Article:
Saturday, November 30, 2013

Players of Violent Video Games Experience Behavioral Issues, Both Genders Affected, Study Suggests

My opinion:  I'm glad that this is finally being researched.  People often assume that things like toy guns or violent video games may be malevolent, but it it is important to investigate before coming up with a more firm conclusion.  That being said, though I like most of the methods used in the study, I have a problem with one.  We don't know whether the students tested are or aren't already players of violent video games.  If so, this could potentially skew the results.  Also, even if this is not an issue, we still don't know the long term effects.  On another note, one of my favorite parts of the study shows that girls and boys respond similarly to these games, although the affect on the boys is greater.  It would be interesting to see the affect on different races, if there is any.  Questions?  Feel free to comment.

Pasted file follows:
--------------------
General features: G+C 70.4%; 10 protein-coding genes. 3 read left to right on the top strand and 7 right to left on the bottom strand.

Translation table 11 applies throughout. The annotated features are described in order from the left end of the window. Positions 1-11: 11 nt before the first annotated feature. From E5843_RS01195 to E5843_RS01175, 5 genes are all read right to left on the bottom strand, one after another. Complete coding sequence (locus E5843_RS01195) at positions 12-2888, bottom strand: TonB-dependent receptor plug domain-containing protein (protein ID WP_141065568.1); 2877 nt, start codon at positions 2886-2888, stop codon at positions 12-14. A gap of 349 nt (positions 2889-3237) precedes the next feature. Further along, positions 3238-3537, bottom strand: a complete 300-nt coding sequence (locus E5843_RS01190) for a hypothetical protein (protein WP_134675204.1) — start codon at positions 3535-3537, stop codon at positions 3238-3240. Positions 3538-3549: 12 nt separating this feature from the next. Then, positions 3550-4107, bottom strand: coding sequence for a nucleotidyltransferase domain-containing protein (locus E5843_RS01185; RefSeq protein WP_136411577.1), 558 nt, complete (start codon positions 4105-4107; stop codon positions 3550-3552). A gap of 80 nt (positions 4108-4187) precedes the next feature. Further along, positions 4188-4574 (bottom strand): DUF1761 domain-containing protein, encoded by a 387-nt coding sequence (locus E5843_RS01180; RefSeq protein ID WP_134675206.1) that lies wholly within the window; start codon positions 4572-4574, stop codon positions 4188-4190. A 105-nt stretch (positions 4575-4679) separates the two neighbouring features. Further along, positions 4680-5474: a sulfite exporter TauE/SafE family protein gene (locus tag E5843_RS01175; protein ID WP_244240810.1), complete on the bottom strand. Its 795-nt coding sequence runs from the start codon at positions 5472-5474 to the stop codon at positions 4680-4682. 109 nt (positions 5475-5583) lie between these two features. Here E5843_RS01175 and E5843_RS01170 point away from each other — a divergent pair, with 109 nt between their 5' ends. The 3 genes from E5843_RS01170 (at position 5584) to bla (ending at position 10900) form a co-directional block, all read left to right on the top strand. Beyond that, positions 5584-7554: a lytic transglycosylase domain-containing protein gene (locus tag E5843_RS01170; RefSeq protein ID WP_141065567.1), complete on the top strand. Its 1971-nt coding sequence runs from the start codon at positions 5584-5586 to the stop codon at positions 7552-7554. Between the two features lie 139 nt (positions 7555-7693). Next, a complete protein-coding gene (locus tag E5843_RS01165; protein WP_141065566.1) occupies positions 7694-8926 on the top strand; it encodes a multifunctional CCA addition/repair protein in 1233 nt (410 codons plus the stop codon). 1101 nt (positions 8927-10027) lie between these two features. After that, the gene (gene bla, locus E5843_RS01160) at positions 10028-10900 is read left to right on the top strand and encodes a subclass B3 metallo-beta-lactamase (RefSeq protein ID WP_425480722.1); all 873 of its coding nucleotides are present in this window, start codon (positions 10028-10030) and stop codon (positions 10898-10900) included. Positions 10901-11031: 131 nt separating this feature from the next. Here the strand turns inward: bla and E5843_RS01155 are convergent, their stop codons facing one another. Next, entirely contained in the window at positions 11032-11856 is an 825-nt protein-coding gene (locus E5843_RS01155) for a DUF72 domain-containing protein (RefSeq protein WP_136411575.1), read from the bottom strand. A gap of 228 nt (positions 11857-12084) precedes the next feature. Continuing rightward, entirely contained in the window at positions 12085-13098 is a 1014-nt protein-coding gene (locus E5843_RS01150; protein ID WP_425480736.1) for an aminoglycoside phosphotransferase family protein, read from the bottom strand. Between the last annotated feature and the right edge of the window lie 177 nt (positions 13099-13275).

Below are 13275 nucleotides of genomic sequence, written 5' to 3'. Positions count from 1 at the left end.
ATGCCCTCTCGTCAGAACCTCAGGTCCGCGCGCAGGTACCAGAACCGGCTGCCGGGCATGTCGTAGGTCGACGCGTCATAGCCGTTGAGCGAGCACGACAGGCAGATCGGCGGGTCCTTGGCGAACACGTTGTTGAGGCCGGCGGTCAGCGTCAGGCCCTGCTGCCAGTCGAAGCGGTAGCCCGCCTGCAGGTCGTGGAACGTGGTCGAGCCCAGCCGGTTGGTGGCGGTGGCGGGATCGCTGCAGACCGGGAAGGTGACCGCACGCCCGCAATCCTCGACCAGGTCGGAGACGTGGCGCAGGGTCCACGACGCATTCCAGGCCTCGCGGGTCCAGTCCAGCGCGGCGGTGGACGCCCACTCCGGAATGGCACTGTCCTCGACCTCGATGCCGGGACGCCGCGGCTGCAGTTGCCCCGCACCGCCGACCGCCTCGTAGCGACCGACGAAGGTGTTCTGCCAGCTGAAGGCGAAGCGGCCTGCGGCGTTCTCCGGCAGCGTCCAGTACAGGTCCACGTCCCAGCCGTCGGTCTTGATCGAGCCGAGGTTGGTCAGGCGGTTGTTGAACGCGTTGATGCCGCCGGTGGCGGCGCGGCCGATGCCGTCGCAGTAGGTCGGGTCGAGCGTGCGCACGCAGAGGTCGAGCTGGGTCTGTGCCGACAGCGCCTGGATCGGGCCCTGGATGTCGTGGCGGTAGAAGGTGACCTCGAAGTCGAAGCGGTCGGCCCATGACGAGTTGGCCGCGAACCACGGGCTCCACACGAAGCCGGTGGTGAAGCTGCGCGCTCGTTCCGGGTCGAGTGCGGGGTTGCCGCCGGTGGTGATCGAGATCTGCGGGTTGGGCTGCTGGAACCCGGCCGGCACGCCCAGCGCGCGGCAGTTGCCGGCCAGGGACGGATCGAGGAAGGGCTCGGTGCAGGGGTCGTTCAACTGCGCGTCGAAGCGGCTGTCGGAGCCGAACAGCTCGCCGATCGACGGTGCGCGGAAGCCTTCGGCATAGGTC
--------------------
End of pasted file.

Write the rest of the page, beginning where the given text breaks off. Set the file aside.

Violent video games reduce teens' self-control, study shows

Friday 29 November 2013 - 12am PST

Gone are the days of teenagers being content with climbing trees and playing basketball in their free time. Nowadays, they are more likely to be found playing video games. But new research suggests that teenagers who play violent video games are more likely to cheat, experience increased aggression and have reduced self-control.


Sunday, November 24, 2013

Thanksgiving: Gaining Weight from Political Correctness?

My opinion:  The take home point of this article seems to be that if you are serving for yourself and someone else, you are more likely to put the same type and amount of food on both plates.  For example, if you are getting food for yourself and someone who is overweight, you might like to give healthy food to your guest, but if the guest saw you eating unhealthy food, it might make him or her jealous.  Therefore, you may want to choose healthy food for yourself.  Similarly, if you choose unhealthy food for your guest, he or she might feel uncomfortable eating it unless everyone else is doing the same, so you would give yourself the unhealthy food.